8 July 2019

“The 5 July Statement on debt by Treasurer Basil is filled with errors, false claims and mis-representation. However, giving Treasurer Basil some credit, the statement does reveal some new facts. The bottom line is that PNG’s debt to GDP ratio was at least 50% at the end of 2018. This is illegal as it breaches the 35% debt to GDP ratio set in the Fiscal Responsibility Act. It is also fiscally irresponsible and harms PNG’s future” stated the Shadow Treasurer, Ian Ling-Stuckey.

“From pages 9 to 17 of the Treasurer’s recent speech, he provides three updates to previously released debt information. The first covers “valuation” effects which means the market value of PNG’s debt is K1.48 billion greater than officially stated. Second, he covers “contingent liabilities” totalling K1.929 billion (he adds up the figures incorrectly) which are state guarantees for various loans (K600m for the Motukea Port Relocation, K375 million for the Solwara 1/Nautilus loan, K560 million for NCD roads , and K394 million in other guarantees such as to the Central Dairy Farm).

Most of these will clearly move to debts by 2020. And why is all of PNG having to pay an extra K560 million for NCD roads! This is more than half the major new announcement for the entire Highlands Highway! Third, he argues that there are issues with GDP updates produced by the PNG National Statistical Office (NSO) and that “Treasury will continue to use the existing methodology and projection framework”.

On the latter, to be consistent, this would mean excluding the GDP updates done by NSO in 2017 which lifted GDP figures by up to an extra half from 2006 to 2014 as the base. Returning to the PNG Treasury methodology would mean using the original 2018 GDP Treasury estimate of K62.3bn (using the figures from 2017 Budget Table 1 – prepared prior to the NSO updates) and then adjust for the fact that economic growth in 2018 was not the 2.7% forecast but rather minus 0.7% – so K60.2bn (3.4% less which is the growth forecast gap).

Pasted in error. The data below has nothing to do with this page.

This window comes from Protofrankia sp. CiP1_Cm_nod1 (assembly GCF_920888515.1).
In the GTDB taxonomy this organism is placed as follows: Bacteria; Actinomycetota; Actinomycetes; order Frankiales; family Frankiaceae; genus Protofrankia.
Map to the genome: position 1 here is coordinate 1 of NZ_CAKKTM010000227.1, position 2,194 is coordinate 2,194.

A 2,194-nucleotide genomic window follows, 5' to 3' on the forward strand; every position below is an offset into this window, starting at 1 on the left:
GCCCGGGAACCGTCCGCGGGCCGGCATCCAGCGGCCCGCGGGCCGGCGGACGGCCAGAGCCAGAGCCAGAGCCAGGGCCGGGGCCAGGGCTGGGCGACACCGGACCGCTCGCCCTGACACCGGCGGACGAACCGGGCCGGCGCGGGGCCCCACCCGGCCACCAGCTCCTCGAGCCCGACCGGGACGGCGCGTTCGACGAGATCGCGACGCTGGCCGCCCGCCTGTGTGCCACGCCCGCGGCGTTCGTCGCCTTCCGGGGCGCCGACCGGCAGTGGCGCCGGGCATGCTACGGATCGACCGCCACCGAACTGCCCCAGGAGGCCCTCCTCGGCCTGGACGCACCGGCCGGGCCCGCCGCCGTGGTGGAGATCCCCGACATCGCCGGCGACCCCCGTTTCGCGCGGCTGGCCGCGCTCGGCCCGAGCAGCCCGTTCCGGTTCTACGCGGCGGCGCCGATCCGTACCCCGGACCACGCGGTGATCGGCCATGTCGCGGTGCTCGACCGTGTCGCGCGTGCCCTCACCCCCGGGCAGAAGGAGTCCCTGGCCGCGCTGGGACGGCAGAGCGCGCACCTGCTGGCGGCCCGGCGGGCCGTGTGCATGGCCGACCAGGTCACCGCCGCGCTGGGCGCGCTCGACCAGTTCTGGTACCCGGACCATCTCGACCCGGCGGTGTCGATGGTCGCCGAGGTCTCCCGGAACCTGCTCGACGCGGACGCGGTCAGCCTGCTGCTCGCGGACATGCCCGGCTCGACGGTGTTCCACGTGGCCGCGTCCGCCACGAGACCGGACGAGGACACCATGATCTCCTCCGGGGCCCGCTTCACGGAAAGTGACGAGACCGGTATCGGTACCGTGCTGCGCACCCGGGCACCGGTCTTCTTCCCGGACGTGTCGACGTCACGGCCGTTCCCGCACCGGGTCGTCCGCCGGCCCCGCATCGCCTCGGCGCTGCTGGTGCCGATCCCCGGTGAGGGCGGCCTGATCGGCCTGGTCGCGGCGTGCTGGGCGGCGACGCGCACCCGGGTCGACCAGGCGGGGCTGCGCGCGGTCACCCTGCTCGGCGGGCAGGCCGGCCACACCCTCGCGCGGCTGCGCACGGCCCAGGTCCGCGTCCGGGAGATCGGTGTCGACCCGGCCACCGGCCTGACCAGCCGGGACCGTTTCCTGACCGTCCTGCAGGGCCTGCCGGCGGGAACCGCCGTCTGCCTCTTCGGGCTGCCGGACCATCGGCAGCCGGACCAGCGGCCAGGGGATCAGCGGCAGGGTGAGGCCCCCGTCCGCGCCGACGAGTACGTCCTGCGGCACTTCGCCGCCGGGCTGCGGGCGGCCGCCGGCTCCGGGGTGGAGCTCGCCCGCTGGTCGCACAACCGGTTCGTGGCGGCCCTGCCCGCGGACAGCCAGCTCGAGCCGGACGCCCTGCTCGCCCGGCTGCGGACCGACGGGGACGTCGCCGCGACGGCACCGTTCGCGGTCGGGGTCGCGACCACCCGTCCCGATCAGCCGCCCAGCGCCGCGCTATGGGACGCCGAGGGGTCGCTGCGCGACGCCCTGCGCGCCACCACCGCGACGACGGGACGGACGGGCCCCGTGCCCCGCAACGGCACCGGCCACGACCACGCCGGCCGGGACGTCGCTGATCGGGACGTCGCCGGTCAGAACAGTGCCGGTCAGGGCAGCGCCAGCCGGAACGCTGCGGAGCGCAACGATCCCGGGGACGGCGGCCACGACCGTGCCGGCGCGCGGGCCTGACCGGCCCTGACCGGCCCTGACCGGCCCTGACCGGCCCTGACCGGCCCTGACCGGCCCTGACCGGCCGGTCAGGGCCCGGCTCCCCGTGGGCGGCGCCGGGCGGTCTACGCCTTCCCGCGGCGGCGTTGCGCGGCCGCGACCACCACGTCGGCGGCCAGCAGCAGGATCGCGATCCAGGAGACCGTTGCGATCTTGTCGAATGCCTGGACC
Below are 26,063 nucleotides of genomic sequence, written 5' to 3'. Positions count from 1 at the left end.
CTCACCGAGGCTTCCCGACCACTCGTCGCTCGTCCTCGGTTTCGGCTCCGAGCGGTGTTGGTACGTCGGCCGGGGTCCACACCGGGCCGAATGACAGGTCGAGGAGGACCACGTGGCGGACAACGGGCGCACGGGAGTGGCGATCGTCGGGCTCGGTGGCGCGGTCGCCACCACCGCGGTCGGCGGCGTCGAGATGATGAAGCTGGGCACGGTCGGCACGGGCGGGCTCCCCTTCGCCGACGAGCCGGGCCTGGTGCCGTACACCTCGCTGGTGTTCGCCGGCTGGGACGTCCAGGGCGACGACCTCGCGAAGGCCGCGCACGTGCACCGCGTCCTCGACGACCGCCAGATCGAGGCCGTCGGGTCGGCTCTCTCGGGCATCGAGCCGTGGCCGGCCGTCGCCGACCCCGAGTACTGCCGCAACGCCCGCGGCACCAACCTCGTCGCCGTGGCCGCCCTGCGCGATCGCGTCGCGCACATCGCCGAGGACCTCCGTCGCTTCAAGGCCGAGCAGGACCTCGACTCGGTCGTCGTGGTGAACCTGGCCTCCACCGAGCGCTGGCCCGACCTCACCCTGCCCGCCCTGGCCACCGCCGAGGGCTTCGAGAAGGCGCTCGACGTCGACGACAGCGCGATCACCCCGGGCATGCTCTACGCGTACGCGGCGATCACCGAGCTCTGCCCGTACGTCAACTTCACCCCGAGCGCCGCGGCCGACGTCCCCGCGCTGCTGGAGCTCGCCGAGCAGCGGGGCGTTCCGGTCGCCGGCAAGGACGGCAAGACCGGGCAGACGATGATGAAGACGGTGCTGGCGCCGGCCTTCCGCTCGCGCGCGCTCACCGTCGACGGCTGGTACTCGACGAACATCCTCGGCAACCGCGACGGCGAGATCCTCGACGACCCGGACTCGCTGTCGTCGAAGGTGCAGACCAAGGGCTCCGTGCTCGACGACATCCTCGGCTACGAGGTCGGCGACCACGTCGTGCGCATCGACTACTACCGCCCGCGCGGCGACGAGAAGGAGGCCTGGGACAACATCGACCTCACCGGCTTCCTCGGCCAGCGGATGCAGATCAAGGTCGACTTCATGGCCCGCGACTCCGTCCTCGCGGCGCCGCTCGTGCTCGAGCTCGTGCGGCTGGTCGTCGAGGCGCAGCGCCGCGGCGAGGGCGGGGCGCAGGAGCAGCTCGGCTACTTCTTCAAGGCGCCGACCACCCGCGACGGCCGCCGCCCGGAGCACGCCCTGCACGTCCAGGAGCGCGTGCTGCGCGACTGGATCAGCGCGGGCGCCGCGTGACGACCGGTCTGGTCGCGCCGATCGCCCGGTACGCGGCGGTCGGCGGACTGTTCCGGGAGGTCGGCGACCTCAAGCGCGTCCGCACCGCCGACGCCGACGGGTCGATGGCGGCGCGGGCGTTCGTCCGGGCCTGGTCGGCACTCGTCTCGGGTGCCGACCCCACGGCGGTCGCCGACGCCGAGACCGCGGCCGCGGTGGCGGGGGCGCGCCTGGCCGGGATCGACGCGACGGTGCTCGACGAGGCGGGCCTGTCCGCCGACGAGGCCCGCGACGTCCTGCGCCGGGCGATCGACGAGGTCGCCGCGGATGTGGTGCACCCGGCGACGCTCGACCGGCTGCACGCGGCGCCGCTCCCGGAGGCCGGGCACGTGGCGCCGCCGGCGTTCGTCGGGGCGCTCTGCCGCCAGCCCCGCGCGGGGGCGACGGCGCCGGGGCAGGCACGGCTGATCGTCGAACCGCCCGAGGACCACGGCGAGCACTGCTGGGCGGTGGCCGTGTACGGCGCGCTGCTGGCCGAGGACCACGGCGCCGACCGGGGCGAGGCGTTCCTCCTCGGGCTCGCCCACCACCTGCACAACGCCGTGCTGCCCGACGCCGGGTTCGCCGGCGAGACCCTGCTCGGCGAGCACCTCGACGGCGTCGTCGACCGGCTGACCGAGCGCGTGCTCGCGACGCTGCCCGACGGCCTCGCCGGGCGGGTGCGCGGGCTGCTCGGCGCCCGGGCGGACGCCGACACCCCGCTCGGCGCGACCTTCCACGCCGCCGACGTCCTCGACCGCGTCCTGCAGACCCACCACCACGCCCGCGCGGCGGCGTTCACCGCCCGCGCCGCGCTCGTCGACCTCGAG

“From these updated figures kindly provided by new Treasurer Basil, and adding them to the official level of debt of K26.981 bn at the end of 2018 as stated in the recent 2018 Final Budget Outcome (FBO), we have actual debt at the end of 2018 of K30.39 billion. Dividing this by the Treasury methodology for GDP of K60.2 billion, we have an official debt to GDP ratio of 50.5%” stated the Shadow Treasurer.

“Of course, the situation is even worse. Just as a private business is required, Treasurer Basil should also have provided figures on other known contingent liabilities. This includes the unfunded liabilities on superannuation. It should also include the full level of government payment arrears and unpaid GST refunds. This would add several billion to the official debt figures.

“The greatest unknown hanging over our children’s future is the hidden level of non-guaranteed debt owned by our SOEs. While Treasurer Basil is correct that these are not official government debts, the practical reality is that if an SOE becomes bankrupt, the government is very likely to step in and fund most of those debts. For example, if Water PNG was about to go bankrupt due to bad loans, then a very likely scenario is that the PNG government would step in to help ensure clean water services were provided. Treasurer Abel failed to provide these debt figures, even though he promised to do so in 2018 as part of his 100 day plan. Treasurer Basil failed to provide these SOE debt figures in his debt statement, saying Treasury will provide them sometime later. The people of PNG deserved better, the new Prime Minister deserved better.

“This was a poor debt statement. I will analyse the misleading debt financing strategy in another media release. In terms of official debt, the main omission is that the people of PNG still have not been told about the true state of debt facing this country – especially in regard to SOEs.

However, at least some additional information is revealed. Using Treasury’s preferred GDP methodology and the new numbers on increased debt, PNG’s debt to GDP ratio exceeded 50% by the end of 2018. This is illegal and irresponsible. With all indications that the 2019 budget is out of control, especially with a drop in revenues of at least K2 billion, the only certainty facing PNG with the current economic management team is that our debt to GDP ratio will continue to climb” stated Mr Ling-Stuckey.

Hon.Ian Ling-Stuckey, CMG.MP
Shadow Minister for Treasury & Finance

PO Parliament House
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